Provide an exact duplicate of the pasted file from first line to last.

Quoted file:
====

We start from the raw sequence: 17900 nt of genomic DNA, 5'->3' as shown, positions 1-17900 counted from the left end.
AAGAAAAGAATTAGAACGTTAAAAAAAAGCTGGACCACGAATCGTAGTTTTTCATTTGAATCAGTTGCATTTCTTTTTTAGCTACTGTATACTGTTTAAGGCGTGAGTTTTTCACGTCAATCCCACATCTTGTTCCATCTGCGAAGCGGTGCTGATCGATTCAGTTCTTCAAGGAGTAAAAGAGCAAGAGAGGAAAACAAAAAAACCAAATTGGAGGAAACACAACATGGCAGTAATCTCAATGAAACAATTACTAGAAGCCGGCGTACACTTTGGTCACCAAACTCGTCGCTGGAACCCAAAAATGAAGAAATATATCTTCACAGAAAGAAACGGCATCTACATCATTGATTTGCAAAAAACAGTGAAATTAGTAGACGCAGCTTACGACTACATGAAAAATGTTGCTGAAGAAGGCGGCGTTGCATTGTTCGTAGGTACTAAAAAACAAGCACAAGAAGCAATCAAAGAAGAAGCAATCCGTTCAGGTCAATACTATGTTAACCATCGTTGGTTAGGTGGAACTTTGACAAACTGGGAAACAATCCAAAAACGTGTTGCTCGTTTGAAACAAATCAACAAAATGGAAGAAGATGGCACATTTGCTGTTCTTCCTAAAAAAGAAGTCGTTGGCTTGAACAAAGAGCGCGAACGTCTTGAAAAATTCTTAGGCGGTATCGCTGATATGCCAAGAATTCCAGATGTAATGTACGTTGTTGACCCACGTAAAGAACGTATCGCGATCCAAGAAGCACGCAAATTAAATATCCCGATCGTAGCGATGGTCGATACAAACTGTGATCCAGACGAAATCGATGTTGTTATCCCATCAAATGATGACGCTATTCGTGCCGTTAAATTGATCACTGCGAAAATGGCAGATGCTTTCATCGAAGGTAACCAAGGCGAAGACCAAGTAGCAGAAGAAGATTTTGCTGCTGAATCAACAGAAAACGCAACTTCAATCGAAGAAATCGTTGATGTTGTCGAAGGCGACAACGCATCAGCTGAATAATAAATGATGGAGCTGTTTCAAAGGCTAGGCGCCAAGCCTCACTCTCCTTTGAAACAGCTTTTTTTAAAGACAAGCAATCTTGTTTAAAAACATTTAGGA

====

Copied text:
We start from the raw sequence: 17900 nt of genomic DNA, 5'->3' as shown, positions 1-17900 counted from the left end.
AAGAAAAGAATTAGAACGTTAAAAAAAAGCTGGACCACGAATCGTAGTTTTTCATTTGAATCAGTTGCATTTCTTTTTTAGCTACTGTATACTGTTTAAGGCGTGAGTTTTTCACGTCAATCCCACATCTTGTTCCATCTGCGAAGCGGTGCTGATCGATTCAGTTCTTCAAGGAGTAAAAGAGCAAGAGAGGAAAACAAAAAAACCAAATTGGAGGAAACACAACATGGCAGTAATCTCAATGAAACAATTACTAGAAGCCGGCGTACACTTTGGTCACCAAACTCGTCGCTGGAACCCAAAAATGAAGAAATATATCTTCACAGAAAGAAACGGCATCTACATCATTGATTTGCAAAAAACAGTGAAATTAGTAGACGCAGCTTACGACTACATGAAAAATGTTGCTGAAGAAGGCGGCGTTGCATTGTTCGTAGGTACTAAAAAACAAGCACAAGAAGCAATCAAAGAAGAAGCAATCCGTTCAGGTCAATACTATGTTAACCATCGTTGGTTAGGTGGAACTTTGACAAACTGGGAAACAATCCAAAAACGTGTTGCTCGTTTGAAACAAATCAACAAAATGGAAGAAGATGGCACATTTGCTGTTCTTCCTAAAAAAGAAGTCGTTGGCTTGAACAAAGAGCGCGAACGTCTTGAAAAATTCTTAGGCGGTATCGCTGATATGCCAAGAATTCCAGATGTAATGTACGTTGTTGACCCACGTAAAGAACGTATCGCGATCCAAGAAGCACGCAAATTAAATATCCCGATCGTAGCGATGGTCGATACAAACTGTGATCCAGACGAAATCGATGTTGTTATCCCATCAAATGATGACGCTATTCGTGCCGTTAAATTGATCACTGCGAAAATGGCAGATGCTTTCATCGAAGGTAACCAAGGCGAAGACCAAGTAGCAGAAGAAGATTTTGCTGCTGAATCAACAGAAAACGCAACTTCAATCGAAGAAATCGTTGATGTTGTCGAAGGCGACAACGCATCAGCTGAATAATAAATGATGGAGCTGTTTCAAAGGCTAGGCGCCAAGCCTCACTCTCCTTTGAAACAGCTTTTTTTAAAGACAAGCAATCTTGTTTAAAAACATTTAGGA